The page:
Medical watchdog seeks ways to control new market
The mainland's medical watchdog held two days of confidential meetings last week to find ways to tighten its grip on the rapidly expanding, scandal-plagued medical devices market.
More than 40 officials from branches of the State Food and Drug Administration met in Beijing on Thursday and Friday to discuss plans for a radical revision to existing legislation covering the agency's responsibilities.
Representatives from big international medical-device manufacturers, including Siemens, Johnson & Johnson and Shenzhen Mindray, took part in the meetings.
Before the administration was set up in 1998, responsibility for overseeing drugs and medical devices was shared between several government departments.
The State Council defined the administration's role in law in 2000 but, as China has grown as a consumer and manufacturer of medical products, gaping holes have emerged in how the watchdog should monitor and remedy problems in production, distribution and licensing of medical devices.
The watchdog plans to draft new rules redefining its role and the meaning of 'medical device'. It also plans to streamline registration of manufacturers and their products, and consult industry and the government on the proposed changes.
At the meetings, officials proposed simplifying procedures for approving licences, focusing on safety rather than market development, cutting red tape to reduce opportunities for official corruption, and specifying criteria for quality reviews and tests.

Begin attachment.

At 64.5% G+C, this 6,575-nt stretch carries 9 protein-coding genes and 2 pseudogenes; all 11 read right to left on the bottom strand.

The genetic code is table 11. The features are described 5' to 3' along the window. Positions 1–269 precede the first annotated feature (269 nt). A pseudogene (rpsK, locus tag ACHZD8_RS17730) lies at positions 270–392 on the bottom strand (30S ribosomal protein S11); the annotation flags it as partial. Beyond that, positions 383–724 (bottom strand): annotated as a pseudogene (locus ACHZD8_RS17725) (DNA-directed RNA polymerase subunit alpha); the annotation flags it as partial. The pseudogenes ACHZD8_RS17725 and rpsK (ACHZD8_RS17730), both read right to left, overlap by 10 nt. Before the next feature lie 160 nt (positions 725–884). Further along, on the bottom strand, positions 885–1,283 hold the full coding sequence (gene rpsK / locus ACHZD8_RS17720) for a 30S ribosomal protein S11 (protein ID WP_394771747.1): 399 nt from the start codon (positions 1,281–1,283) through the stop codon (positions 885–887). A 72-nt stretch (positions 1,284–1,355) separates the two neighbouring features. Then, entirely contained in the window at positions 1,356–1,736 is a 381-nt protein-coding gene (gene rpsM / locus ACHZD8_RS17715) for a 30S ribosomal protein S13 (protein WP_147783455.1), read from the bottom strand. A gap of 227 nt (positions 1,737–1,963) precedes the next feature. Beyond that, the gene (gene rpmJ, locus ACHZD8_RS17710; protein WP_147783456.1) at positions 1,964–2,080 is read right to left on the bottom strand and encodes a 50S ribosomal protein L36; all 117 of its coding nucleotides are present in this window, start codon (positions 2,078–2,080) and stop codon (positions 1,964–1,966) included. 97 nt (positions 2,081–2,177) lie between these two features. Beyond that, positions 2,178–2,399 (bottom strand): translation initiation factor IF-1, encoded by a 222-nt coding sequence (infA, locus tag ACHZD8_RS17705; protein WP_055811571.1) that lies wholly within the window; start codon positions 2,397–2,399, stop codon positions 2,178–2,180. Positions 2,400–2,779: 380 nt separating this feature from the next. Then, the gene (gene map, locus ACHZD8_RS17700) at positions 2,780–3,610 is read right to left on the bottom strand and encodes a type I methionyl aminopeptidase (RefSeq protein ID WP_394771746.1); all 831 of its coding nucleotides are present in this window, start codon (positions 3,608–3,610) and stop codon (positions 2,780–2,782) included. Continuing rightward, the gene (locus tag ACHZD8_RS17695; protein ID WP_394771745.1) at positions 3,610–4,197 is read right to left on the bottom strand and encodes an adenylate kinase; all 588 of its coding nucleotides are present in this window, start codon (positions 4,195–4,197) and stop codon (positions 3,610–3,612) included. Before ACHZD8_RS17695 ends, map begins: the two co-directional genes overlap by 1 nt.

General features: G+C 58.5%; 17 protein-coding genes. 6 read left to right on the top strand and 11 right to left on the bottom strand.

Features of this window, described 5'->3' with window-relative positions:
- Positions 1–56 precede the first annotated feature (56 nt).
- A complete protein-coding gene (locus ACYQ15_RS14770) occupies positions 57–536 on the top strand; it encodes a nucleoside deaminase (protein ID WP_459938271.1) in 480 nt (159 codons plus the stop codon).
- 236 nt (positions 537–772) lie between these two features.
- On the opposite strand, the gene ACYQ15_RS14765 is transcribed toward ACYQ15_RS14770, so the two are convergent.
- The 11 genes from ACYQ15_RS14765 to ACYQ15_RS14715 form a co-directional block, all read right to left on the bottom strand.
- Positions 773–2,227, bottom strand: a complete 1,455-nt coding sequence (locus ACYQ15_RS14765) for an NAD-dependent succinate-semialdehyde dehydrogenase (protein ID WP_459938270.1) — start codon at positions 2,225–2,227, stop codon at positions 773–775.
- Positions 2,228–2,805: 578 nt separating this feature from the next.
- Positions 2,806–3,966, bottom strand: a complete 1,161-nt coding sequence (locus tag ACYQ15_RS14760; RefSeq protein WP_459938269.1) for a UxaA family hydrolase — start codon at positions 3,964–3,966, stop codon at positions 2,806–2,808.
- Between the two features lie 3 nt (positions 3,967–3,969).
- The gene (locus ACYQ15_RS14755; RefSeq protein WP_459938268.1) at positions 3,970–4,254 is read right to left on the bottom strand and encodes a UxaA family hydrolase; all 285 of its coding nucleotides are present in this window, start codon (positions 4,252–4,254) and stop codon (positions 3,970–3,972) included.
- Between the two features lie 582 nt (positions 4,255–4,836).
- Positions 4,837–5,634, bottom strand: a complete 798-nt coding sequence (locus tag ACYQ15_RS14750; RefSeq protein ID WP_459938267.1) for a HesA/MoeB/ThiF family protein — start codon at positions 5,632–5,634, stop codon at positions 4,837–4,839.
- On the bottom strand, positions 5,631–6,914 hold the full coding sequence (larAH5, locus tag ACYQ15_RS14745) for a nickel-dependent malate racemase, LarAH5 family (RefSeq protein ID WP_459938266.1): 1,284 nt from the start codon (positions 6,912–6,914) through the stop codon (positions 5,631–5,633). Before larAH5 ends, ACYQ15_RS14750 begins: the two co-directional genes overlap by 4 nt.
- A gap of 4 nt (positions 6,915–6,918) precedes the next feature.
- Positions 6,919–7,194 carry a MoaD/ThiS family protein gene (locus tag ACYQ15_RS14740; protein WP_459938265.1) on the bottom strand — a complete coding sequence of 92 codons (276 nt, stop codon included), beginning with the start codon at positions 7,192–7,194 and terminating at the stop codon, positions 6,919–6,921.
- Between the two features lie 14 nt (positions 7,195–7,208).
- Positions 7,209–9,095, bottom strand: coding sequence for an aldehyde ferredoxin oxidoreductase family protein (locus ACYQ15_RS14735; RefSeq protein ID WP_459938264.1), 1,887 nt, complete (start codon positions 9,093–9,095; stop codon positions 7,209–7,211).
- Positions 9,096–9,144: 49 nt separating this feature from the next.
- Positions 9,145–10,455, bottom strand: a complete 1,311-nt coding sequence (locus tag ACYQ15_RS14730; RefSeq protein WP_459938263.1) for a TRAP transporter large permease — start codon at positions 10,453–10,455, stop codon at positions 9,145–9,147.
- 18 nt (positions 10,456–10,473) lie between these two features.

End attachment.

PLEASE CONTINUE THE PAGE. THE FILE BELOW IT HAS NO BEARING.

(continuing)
The meetings come after the administration issued a public notice on April 30 calling for an immediate halt to the production, sale and use of hydrophilic polyacrylamide gel - more commonly known as PAAG - which had been used in cosmetic procedures on more than 300,000 mainland women.
In mid-April, it was reported that at least six Hong Kong women lost one or both breasts after having them injected with PAAG. Dozens more sought medical help following severe bruising, swelling and pain after the treatment, mostly in unlicensed clinics or beauty centres on the mainland.
Last month, a drug used for liver, gall bladder and gastric ailments - armillarisin A - was found to have been produced using a fake ingredient, diglycol, by Qiqihar No 2 Pharmaceutical company. At least 10 people have died so far.
Shenzhen Food and Drug Administration official Yuan Binhua said: 'Currently, each province's food and drug administration branch has the right to authorise licences for new medical devices. The different standards and tedious procedures have raised licensing costs and generated complaints from business.'
Liu Pei , deputy director of the watchdog's Department of Policy and Regulation, said State Council approval for an overhaul of the administration's rules would take two years, but action could be taken in the shorter term.